TH can be used in combination with immediate coronary angiography and/or percutaneous coronary intervention. Combining the two essential therapies hasn't been shown to increase cardiac or neurologic risks.7 Many cardiac arrests result from a coronary artery occlusion, so evaluation and treatment of the causative factor is still the highest priority.8 Depending on the type of device used, cooling may continue during the cardiac catheterization. Ice packs placed in the axilla or cold I.V. fluids as appropriate may be another option if time and patient presentation permit.
Upon admission to the cardiac ICU, Mr. A's hemodynamic status is closely monitored while he reaches the goal temperature of 33 C (91.4[degrees]F) at 18:30, just 3 hours after arrival to the ED. At this time, he's receiving vasopressor support to maintain his mean arterial pressure and continuous infusions of anxiolytic, analgesic, and paralytic agents (paralytics are sometimes used to control shivering). Mr. A's lab results, such as serial coagulation profiles and basic metabolic panels, are monitored frequently to assess for -complications. He remains at his goal temperature of 33[degrees] C (91.4[degrees] F) with the assistance of an external cooling device until 18:30 the following evening, at which time the device is set to rewarm at 0.3[degrees] C per hour.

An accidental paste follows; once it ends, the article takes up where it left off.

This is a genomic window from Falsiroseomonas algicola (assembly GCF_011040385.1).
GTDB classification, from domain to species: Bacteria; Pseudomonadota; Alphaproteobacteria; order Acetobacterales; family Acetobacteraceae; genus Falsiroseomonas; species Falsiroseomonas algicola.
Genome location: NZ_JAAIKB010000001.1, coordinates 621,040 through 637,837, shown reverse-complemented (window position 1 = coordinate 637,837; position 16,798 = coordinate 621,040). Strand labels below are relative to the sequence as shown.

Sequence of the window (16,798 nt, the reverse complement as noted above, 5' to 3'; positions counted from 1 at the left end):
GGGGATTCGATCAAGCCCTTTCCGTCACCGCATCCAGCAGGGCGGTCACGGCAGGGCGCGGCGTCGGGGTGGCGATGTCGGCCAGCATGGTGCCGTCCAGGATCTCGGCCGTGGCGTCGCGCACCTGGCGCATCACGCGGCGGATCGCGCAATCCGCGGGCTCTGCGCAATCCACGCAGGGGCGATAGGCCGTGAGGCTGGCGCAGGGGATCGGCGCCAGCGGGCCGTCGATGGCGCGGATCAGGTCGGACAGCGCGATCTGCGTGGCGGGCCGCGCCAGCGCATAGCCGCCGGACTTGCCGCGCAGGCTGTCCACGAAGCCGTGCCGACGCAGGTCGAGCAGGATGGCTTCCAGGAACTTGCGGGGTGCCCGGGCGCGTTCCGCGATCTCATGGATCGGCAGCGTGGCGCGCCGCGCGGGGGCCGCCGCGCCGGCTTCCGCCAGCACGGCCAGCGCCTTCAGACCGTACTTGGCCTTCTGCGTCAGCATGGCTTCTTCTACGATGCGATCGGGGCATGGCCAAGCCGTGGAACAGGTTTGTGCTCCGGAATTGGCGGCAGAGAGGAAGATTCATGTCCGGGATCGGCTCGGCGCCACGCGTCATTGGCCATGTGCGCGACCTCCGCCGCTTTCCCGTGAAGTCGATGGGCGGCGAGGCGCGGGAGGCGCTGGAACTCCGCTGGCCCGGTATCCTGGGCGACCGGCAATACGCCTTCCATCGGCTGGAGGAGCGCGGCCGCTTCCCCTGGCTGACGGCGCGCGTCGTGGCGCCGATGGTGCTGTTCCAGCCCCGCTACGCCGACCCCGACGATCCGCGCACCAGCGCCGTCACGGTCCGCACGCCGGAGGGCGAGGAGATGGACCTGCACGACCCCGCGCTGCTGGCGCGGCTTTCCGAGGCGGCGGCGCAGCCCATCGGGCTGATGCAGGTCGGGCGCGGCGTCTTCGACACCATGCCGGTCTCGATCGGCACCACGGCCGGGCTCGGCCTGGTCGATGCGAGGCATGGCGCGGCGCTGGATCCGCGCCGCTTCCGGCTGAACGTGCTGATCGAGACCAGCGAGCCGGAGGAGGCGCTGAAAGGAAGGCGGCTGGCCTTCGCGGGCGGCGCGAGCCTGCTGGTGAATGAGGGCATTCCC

Initial cooling begins with an infusion of iced isotonic fluid of 0.9% sodium chloride or lactated Ringer's solution (30 mL/kg) and placement of ice packs to the groin, axillae, and around the head. Various mechanisms for cooling are available, ranging from the use of iced, wet sheets and fans to invasive and noninvasive commercially available devices.
Invasive devices available involve the insertion of a central venous catheter that cools the patient from within via a cold balloon or the circulation of cold saline. External devices involve the placement of pads or blankets on the patient that are prechilled. One such external device utilizes gel pads that transfer heat from the patient to the pads, which are thermostatically controlled from a patient-regulated feedback and cool the patient at set rates noninvasively.9 Whichever method is used, the patient's core body temperature is best continuously monitored by pulmonary artery catheter, a bladder catheter-temperature probe (in nonanuric patients), or an esophageal probe.3 Axillary and oral temperatures are inadequate for measurement of core temperature changes, especially -during active manipulation of temperature for TH.
Patients undergoing TH require close BP monitoring and continuous cardiac monitoring for dysrhythmias. Advanced hemodynamic monitoring may or may not be appropriate depending on the patient's condition, but TH alone doesn't necessarily require pulmonary artery catheter placement. These patients usually benefit from the placement of a central venous catheter and an arterial line for continuous BP monitoring.